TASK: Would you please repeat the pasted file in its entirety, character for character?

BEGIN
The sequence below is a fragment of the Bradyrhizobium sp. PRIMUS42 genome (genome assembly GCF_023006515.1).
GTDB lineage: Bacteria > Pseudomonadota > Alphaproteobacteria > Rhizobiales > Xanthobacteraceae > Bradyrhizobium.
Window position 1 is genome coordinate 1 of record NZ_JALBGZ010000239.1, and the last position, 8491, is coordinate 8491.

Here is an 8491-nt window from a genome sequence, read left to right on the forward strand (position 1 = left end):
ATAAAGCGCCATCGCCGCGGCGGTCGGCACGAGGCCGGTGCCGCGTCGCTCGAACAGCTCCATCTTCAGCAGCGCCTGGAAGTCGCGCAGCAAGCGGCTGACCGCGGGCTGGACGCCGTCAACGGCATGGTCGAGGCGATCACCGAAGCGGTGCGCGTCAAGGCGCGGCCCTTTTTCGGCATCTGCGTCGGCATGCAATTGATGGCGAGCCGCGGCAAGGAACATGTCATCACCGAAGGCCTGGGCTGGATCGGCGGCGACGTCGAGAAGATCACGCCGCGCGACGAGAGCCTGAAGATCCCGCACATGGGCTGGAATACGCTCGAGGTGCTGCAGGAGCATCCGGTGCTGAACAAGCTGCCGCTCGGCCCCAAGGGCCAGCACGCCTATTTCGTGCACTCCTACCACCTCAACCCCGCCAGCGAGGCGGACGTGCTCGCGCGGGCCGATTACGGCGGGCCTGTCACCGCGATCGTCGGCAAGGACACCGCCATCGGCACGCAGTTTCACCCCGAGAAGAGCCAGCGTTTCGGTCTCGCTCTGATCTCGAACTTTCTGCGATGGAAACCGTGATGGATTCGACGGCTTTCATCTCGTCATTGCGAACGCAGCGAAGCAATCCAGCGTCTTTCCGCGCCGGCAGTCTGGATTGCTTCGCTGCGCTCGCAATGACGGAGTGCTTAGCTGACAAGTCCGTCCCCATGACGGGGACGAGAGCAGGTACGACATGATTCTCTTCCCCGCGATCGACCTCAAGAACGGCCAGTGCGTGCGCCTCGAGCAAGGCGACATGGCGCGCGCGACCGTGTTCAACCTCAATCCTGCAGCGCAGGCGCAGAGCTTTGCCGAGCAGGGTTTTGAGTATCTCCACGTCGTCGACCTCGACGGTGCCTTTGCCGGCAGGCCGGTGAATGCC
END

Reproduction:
The sequence below is a fragment of the Bradyrhizobium sp. PRIMUS42 genome (genome assembly GCF_023006515.1).
GTDB lineage: Bacteria > Pseudomonadota > Alphaproteobacteria > Rhizobiales > Xanthobacteraceae > Bradyrhizobium.
Window position 1 is genome coordinate 1 of record NZ_JALBGZ010000239.1, and the last position, 8491, is coordinate 8491.

Here is an 8491-nt window from a genome sequence, read left to right on the forward strand (position 1 = left end):
ATAAAGCGCCATCGCCGCGGCGGTCGGCACGAGGCCGGTGCCGCGTCGCTCGAACAGCTCCATCTTCAGCAGCGCCTGGAAGTCGCGCAGCAAGCGGCTGACCGCGGGCTGGACGCCGTCAACGGCATGGTCGAGGCGATCACCGAAGCGGTGCGCGTCAAGGCGCGGCCCTTTTTCGGCATCTGCGTCGGCATGCAATTGATGGCGAGCCGCGGCAAGGAACATGTCATCACCGAAGGCCTGGGCTGGATCGGCGGCGACGTCGAGAAGATCACGCCGCGCGACGAGAGCCTGAAGATCCCGCACATGGGCTGGAATACGCTCGAGGTGCTGCAGGAGCATCCGGTGCTGAACAAGCTGCCGCTCGGCCCCAAGGGCCAGCACGCCTATTTCGTGCACTCCTACCACCTCAACCCCGCCAGCGAGGCGGACGTGCTCGCGCGGGCCGATTACGGCGGGCCTGTCACCGCGATCGTCGGCAAGGACACCGCCATCGGCACGCAGTTTCACCCCGAGAAGAGCCAGCGTTTCGGTCTCGCTCTGATCTCGAACTTTCTGCGATGGAAACCGTGATGGATTCGACGGCTTTCATCTCGTCATTGCGAACGCAGCGAAGCAATCCAGCGTCTTTCCGCGCCGGCAGTCTGGATTGCTTCGCTGCGCTCGCAATGACGGAGTGCTTAGCTGACAAGTCCGTCCCCATGACGGGGACGAGAGCAGGTACGACATGATTCTCTTCCCCGCGATCGACCTCAAGAACGGCCAGTGCGTGCGCCTCGAGCAAGGCGACATGGCGCGCGCGACCGTGTTCAACCTCAATCCTGCAGCGCAGGCGCAGAGCTTTGCCGAGCAGGGTTTTGAGTATCTCCACGTCGTCGACCTCGACGGTGCCTTTGCCGGCAGGCCGGTGAATGCC